Horse sense is noun that means common sense, good judgement, logic. I understand it as an awareness of acuity in a way that a horse can and does sense things. It can also mean the sense that comes from working with or around horses that may transfer into an uncommon but innate understanding of people or situations. Having it takes time, years and it is a quality that is earned through struggle and if nothing else total failure. I do not own a horse currently. However, I have flashbacks of my early life with horses quite frequently which is the inspiration for my "deep thought" today. I will take you back to that moment:
My parents didn't have any money yet bought this Thoroughbred Quarter horse for me because I wanted a barrel horse . I didn't just want a horse, I wanted a winning barrel horse. And my mother was dying of cancer and wanted to give me something whether it was practical or not. It wasn't practical, it was the furthest thing from it and as I review my own relationship to finances as an adult: I see the paradox of my own undoing. I see how I might have been set up from the start of my young life to desire and to want beyond the means of logic and actuality. It was the venomous want, the sweet sickly poison of consumerism that now is trampling mid-lifers like my self as part of our "dirty little secret" in Amercian economics.
In my teenage head, I wanted to look like every other girl did hanging on for dear life amidst the pounding hooves, the flying gravel and sand. I wanted to feel that tension through my whole body of that animal pushing and reaching with all of its might; And I wanted to feel like a winner. I wanted to be a winner. My sister and I would play "barrel horse" and take turns racing. We would act out the movements, talking to the horse---everything I saw the other girls do when I watched the speed events at horse shows.
My dad hated horse shows; but he put up with it because he loved my mother and at least we were involved in something constructive. It was before the advent of teenage self -pleasuring devices otherwise known as cell phones, i-pods, and the infamous PSP. It was before the consumer brain fuck revolution that has since turned most teens into friekish little sociopathic extortionists. But in essence, I was just like they are: Wanton, needy and trying to experience reality with some gadget that was all mine; for me, that was a fast horse.
It had to be early spring because snow and ice were on the ground. I did not go with my dad that day to get the horse but I waited patiently for him to come home.Well, he came home alright, but apparently there was an accident. The horse (that stood over 16 hands tall) wouldn't go in the tiny trailer we borrowed when my dad went to pick it up. He manhandled the horse, as he always did, into the trailer and it got hurt in the process. So the animal was lame from the time it came home. It ended up going to auction and eventually a slaughterhouse.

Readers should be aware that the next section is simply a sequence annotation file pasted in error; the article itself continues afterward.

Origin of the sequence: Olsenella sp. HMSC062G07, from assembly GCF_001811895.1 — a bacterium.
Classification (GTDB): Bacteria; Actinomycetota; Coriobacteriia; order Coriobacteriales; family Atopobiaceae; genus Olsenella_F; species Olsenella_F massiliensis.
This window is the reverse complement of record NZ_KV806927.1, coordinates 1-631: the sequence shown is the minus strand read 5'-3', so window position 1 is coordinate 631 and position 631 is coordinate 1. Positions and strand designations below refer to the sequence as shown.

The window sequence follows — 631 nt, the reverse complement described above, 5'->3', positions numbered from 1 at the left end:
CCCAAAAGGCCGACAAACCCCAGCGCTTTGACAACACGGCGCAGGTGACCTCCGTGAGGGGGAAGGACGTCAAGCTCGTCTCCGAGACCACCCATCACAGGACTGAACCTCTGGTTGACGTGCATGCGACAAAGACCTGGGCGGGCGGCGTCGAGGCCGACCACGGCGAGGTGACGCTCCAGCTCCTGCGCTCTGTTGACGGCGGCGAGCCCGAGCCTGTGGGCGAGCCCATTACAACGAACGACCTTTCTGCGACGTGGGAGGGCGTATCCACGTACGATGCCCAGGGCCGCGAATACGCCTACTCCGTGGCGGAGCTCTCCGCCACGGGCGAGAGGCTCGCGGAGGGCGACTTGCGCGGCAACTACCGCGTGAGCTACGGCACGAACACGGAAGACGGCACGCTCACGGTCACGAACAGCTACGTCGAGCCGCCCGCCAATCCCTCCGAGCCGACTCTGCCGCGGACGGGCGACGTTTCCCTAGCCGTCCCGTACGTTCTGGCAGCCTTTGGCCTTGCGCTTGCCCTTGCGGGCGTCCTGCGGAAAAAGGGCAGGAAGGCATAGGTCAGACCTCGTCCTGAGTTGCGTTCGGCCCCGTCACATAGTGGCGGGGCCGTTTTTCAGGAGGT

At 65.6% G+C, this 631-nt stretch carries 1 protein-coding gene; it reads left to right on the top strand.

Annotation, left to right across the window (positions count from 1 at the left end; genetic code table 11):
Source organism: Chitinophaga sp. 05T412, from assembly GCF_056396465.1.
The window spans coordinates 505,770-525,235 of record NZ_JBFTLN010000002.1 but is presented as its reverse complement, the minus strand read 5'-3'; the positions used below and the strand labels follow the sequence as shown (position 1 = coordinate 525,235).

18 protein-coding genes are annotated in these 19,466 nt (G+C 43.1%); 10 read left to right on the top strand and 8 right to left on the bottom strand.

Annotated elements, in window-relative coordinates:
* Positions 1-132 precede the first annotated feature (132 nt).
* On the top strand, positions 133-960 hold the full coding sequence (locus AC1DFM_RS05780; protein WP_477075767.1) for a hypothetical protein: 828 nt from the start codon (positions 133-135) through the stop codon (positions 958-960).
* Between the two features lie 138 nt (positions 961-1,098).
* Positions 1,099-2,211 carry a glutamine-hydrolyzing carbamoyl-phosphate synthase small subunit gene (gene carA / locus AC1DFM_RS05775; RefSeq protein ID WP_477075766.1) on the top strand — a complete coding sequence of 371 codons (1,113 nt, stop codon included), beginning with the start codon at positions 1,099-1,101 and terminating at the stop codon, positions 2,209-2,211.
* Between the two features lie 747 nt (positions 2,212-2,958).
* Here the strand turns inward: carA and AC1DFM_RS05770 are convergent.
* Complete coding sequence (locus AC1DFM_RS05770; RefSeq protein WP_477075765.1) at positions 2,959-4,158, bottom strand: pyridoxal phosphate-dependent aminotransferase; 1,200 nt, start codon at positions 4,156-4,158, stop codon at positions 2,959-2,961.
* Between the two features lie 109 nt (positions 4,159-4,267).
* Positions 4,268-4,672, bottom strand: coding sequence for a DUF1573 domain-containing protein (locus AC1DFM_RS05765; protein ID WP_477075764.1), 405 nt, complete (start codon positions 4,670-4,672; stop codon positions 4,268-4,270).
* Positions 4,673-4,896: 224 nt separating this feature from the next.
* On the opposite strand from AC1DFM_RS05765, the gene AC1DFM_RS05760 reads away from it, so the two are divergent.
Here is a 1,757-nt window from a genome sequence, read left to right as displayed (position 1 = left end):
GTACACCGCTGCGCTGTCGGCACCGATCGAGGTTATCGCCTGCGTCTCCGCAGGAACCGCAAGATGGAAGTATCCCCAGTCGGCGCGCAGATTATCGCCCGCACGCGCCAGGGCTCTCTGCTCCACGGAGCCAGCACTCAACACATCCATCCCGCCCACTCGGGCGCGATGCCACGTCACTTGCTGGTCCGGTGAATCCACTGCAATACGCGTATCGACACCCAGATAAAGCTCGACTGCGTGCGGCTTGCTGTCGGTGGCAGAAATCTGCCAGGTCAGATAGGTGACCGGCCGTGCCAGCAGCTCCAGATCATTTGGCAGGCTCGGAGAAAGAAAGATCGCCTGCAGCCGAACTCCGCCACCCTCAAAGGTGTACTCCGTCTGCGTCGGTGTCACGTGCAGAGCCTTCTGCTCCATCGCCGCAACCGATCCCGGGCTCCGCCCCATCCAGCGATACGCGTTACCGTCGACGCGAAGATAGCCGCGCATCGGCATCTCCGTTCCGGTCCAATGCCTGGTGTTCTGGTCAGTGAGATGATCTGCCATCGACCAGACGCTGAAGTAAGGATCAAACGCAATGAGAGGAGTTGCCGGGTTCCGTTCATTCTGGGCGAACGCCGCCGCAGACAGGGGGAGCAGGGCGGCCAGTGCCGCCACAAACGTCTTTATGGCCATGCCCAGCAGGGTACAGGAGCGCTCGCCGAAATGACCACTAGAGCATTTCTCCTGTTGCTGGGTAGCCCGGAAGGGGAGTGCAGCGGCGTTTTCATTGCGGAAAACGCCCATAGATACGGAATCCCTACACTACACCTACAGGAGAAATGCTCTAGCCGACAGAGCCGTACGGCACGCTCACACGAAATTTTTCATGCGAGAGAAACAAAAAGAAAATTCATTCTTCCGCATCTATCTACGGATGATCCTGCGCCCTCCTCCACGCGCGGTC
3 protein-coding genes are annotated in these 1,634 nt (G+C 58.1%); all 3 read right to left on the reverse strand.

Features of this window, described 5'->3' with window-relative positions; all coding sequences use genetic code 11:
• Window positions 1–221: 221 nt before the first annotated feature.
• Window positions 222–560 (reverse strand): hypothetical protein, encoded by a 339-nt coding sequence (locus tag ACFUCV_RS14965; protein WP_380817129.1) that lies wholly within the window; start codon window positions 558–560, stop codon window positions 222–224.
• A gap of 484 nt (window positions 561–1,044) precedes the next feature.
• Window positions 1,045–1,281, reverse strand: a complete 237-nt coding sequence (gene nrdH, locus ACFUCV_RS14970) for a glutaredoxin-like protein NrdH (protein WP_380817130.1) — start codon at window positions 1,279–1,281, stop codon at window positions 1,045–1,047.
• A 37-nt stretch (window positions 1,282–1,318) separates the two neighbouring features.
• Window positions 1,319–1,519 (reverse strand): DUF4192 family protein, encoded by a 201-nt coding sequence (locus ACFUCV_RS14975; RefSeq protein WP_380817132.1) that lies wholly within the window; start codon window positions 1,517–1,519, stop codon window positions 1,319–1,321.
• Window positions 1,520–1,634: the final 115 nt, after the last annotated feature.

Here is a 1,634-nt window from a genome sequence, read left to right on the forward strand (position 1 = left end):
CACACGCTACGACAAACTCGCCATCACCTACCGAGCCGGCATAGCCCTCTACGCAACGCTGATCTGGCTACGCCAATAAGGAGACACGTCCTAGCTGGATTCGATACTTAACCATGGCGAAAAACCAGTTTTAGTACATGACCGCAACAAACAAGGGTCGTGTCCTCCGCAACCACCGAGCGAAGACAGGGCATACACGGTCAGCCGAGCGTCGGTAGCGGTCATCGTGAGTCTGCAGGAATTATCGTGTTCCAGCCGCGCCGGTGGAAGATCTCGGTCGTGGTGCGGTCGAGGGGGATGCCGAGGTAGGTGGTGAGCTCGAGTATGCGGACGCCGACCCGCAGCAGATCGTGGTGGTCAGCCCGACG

I woke up this morning and relived that moment. It is one of the many incidences where I experienced first hand what my parents did consistently with money. I didn't need the horse. My dad did not need to endure the frustration of doing what he didn't want to do in the first place let alone be forced to manhandle it into the trailer. And my realization from reliving this moment was that trying to make something happen out of desperation to appease someone else or something only leads to lost prospects. Ironically, that was the horses name: Joby's Prospect. Furthermore, Jobe was the dude who God tested and made everything go to hell just short of his weenie falling off.
I always felt that Joby's Prospect was one of many curses to happen with the dream of being a successful winner in the horse world; to have that winning feeling and to be the best at something. Imagining that trophy or that ribbon in hand was part of the reward for the time put in to training and caring for a horse. But nothing ever happened that way in the barrel horse world for me; I had horse after horse from that time on and before I knew it, I was 18. I had a job and no time to ride anymore. Then, my mother was gone, and so was I---off to run the race of adult life. There were many times I felt an emptiness and a disappointment about that time of my life. I looked at other people who were in that realm with the same wanton-ness as that needy teenager because it was something that had lived itself out before I had a chance to let it go.
Years later, I realized that it was never really my dream to have horses, it was part of my parent's dream, the dream my siblings and I now refer to as the "Utopia". We were just part of it. But it will always be one of the greatest gifts I was given to learn from. Looking back onit, I am still learning the meaning of "horse sense". Although I don't look like a horsewoman today, it is a way of life that still exists beneath the surface and will always be there. I can saddle a horse from memory and I know that when you get bucked off, you have to get back on. But now, my horse sense needs to take a different approach and yet be revisited as I search for solid ways to be practical, healthy and happy with what I have-without over doing it.